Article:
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Most of my adult life, I had to learn how to thrive living without a car both in the city and the country. I am 52 and have only owned a car for around a total of 10 years. Right now, I live in the country. However, I have lived many years in cities of varying sizes. As it is quite different to live without a car in the country compared to the big city, I will discuss both.
While it may sound nearly impossible, if times are tight, give it some serious consideration. You can save the money of a car payment (if you have one), car insurance (which you must have), parking, and the ever-increasing costs of fuel and maintenance.
Living without a car in the city
There is no question that living without a car in the city will save you money. You don’t spend on the car and the insurance or the expensive parking. When I lived in the city, it was enough to be paying city rent, never mind the car. As well, it can be easier to go without a car in a city. In most cities even of a modest size of, say, 20,000 people, there is some public transportation system. Smaller cities or towns generally have a bus system. In larger cities, you will have the subway system, too.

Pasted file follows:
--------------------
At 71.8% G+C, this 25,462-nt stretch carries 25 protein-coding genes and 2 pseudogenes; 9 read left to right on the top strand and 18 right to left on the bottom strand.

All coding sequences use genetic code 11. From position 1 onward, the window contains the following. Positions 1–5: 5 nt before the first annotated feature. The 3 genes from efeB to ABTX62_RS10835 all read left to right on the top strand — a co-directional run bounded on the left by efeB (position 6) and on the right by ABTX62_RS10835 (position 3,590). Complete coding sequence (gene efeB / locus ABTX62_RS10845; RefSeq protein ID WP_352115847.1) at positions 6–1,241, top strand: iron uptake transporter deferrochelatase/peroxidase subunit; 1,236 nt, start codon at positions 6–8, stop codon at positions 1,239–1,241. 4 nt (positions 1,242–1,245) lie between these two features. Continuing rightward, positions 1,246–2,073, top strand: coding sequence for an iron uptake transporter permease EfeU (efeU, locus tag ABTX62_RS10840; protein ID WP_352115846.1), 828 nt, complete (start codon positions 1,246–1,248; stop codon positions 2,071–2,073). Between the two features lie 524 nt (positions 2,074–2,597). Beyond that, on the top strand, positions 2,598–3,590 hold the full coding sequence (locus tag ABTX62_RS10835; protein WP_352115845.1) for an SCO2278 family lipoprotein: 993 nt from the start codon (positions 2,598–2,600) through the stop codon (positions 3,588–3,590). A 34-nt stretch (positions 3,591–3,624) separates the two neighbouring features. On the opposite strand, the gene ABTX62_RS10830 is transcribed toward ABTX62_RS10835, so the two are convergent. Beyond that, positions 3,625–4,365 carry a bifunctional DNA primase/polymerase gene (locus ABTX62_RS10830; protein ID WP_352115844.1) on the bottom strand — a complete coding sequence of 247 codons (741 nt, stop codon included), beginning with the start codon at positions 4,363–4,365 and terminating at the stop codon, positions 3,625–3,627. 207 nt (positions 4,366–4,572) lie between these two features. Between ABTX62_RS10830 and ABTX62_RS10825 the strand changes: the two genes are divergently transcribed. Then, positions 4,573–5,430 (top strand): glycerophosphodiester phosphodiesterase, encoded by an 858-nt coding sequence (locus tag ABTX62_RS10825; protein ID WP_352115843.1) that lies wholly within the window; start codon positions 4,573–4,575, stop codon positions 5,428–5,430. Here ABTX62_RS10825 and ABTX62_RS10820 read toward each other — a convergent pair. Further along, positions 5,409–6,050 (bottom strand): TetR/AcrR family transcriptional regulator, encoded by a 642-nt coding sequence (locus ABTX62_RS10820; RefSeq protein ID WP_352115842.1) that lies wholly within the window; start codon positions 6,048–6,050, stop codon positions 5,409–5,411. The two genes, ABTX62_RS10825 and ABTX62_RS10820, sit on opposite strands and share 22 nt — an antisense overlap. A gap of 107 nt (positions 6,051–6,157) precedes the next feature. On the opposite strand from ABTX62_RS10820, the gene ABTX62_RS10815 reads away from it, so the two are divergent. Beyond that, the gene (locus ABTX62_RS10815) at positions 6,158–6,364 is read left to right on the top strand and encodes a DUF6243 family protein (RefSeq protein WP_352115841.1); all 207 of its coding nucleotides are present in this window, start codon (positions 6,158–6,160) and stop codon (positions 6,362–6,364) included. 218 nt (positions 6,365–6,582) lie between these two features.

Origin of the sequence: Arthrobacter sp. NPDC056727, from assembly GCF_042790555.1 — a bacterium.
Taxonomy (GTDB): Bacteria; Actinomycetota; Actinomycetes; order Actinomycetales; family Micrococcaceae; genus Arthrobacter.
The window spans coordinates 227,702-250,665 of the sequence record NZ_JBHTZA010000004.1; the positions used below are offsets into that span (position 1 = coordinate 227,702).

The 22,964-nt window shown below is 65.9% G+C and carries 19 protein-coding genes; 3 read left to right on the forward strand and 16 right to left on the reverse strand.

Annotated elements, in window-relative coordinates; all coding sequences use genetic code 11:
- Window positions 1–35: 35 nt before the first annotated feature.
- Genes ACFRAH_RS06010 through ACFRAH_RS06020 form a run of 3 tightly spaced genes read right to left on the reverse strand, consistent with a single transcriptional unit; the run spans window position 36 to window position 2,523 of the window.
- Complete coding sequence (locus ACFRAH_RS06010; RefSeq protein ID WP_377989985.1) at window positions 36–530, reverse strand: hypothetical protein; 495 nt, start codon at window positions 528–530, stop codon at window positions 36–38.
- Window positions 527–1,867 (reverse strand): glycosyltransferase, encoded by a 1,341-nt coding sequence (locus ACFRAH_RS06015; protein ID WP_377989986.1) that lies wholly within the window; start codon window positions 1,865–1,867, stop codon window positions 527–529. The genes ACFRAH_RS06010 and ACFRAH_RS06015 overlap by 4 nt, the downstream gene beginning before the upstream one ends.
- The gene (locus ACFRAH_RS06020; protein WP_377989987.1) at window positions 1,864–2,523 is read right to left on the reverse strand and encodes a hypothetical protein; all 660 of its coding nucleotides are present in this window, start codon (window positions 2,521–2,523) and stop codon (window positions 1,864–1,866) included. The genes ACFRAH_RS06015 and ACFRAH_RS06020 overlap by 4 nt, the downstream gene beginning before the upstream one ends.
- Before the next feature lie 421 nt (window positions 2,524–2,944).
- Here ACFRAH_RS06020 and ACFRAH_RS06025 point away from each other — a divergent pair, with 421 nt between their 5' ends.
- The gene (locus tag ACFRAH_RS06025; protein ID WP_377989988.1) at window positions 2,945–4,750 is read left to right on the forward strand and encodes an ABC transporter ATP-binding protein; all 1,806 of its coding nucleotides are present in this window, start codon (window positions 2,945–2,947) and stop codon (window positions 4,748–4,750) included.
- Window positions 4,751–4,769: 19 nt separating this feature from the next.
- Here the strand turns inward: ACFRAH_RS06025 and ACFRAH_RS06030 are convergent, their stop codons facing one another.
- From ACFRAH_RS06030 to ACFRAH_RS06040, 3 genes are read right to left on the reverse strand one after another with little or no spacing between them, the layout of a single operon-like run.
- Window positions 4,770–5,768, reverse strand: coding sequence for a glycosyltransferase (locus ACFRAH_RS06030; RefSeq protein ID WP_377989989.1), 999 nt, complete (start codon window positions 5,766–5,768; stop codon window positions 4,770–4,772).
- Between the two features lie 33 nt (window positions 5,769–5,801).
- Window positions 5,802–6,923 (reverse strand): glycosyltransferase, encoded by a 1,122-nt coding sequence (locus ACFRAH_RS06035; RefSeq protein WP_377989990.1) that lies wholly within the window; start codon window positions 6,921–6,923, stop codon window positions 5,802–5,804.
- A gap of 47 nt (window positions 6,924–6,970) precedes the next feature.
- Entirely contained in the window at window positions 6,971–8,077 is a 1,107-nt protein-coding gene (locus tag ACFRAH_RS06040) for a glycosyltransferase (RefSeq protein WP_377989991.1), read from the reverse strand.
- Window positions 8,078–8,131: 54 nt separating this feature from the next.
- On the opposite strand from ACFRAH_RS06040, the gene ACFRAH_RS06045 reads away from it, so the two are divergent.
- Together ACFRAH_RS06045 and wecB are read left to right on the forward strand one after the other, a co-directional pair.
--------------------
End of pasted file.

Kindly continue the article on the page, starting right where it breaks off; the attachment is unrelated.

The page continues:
In my city years, I had many creative solutions for getting around. First, I would walk wherever I could: I tried to choose a location to live where I could walk to the grocery store. (Yes, I had one of those foldable grocery carts to make it easier.) For longer trips, for example, to my classes, I would rollerblade. (Yes, I was younger, then.) No, I would not even consider rollerblading on busy city streets now!
When I could afford it, I bought a monthly subway or bus pass. As time went on, this became a tax credit, so there was a benefit there. Sometimes, though the pass was too expensive. I would only use a bus or subway token when I absolutely needed it. Before, there was a policy that you could step on and off the system until your transfer expired. This meant that I could stop to run quick errands, like grab a few groceries on my way home from work for no extra expense. This really helped me keep my spending on transportation low.
What if I need to get out of town?
I have always loved the train. We have a pretty good city-to-city train system in our province in Canada. Sometimes, however, I was going where the train just didn’t go. Then, I would rent a car. I would develop a relationship with one local rental agency. As I rented fairly regularly, I was offered a “business” rate by one agency. At another, I got a deal where you would rent a few times and get a free rental. One time, the car I had reserved to go to a friend’s wedding wasn’t available: they upgraded me for free to a Candy Apple Red brand new Mustang. That was a fun drive, to say the least!
Eventually, a car-sharing program came right to my neighborhood, in fact to the parking lot of my apartment building. I bought a membership immediately. The car-sharing program opened up many possibilities for me. Finally, I had a way to buy and return home with large items or go for a big grocery shop. The car-sharing program gave me a great deal of freedom and flexibility.